No matter how old you get, the concept and experience of a five and dime store is always fun, and every time different! What do we mean by different?
Every five and dime store has its own spin on the specialty of selling a variety of items and goods. The decision is up to the owner and that’s why- here at Vidler's- we’re proud of other five and dime’s success and specialties!
We’re here to tell you an incredible story of a five and dime that was definitely considered “far from home” and exceptionally unique in terms of the items they put on their selves.
DID YOU KNOW: In 1909, there was a five and dime store called Higo Variety Store in Seattle, Washington that sold Japanese goods and items?
Talk about a different experience- it’s an entirely different culture! There’s power behind the experience that a five and dime store can offer. One minute you’re in Seattle– then you take a step in Higo’s Variety and you suddenly get a sense of what it would be like to live in Japan! (Talk about a culture shock!)
Why is this old Japanense five and dime story important?
Because it embodied every intention that all five and dime stores seek to still do today– which is to make an impact, bring people together and provide one-of-a-kind and memorable items and experiences to customers.
Back in the 1930’s, Seattle was known for an area that Japanese Americans would live called Japantown. The Murakami's, a family who lived in this area, decided to open up the Higo Variety Store. Boy, did they make an impact when they did! The select group of people in this “town” were longing for Japanese heritage and that’s exactly what this store accomplished for 75 years. Not only was it a nostalgic, comfortable place to go for Japanese Americans but where many others would also come to shop, adding a unique touch in their households!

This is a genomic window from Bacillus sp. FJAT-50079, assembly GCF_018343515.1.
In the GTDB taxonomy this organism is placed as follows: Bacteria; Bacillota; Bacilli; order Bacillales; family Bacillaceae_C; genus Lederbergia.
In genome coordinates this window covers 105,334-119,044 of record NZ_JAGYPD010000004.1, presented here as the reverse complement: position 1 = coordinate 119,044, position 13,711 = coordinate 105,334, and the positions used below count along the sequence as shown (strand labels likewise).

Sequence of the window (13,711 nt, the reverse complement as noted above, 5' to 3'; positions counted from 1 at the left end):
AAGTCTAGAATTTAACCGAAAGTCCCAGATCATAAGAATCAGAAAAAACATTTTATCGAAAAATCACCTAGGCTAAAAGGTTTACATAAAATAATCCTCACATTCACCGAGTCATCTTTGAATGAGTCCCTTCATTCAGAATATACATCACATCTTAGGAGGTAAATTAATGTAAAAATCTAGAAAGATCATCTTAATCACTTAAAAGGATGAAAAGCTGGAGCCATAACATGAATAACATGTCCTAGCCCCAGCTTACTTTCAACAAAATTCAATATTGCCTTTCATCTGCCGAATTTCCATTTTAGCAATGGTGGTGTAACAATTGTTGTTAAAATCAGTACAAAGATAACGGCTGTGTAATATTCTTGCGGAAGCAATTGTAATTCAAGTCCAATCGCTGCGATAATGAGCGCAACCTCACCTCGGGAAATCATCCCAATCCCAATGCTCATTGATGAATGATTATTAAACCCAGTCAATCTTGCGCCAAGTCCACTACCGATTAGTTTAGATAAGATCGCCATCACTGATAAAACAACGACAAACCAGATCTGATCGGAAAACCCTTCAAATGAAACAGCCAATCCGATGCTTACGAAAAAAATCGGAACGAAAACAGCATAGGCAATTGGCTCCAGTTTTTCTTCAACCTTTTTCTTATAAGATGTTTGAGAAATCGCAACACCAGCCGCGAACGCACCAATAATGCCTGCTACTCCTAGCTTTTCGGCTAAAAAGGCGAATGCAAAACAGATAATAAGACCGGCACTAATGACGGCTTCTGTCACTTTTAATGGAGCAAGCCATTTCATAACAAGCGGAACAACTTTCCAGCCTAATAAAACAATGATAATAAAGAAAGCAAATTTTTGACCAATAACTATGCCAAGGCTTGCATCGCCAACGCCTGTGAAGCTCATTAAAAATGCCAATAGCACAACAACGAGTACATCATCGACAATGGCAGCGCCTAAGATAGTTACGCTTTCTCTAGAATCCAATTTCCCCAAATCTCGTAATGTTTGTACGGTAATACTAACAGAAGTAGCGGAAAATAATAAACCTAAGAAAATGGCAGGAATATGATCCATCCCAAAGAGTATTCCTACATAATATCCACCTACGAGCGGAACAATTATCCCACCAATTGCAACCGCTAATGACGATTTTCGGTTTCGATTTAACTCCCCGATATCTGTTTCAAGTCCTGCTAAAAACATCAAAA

The Murakami family persevered against all odds. They kept their shop open for much longer than many would have anticipated- considering it was during World War ll when the Murakami family was forced to close the shop in the midst of the chaos of the outside world after the bombing of Pearl Harbor.
The dedication this family represented for the people of Japantown is second to none. They did not give up on their willingness to provide all the people of Seattle a look into the Japanese lifestyle. They took on an obligation that wasn’t expected out of them, yet they succeeded at making a major impact on the entire city.
Today, the location of where the store once was is now an art gallery called Kabo at Higo, and of course, it highlights the story of the five and dime shop!
To learn more about the history of this inspirational five and dime store, click here.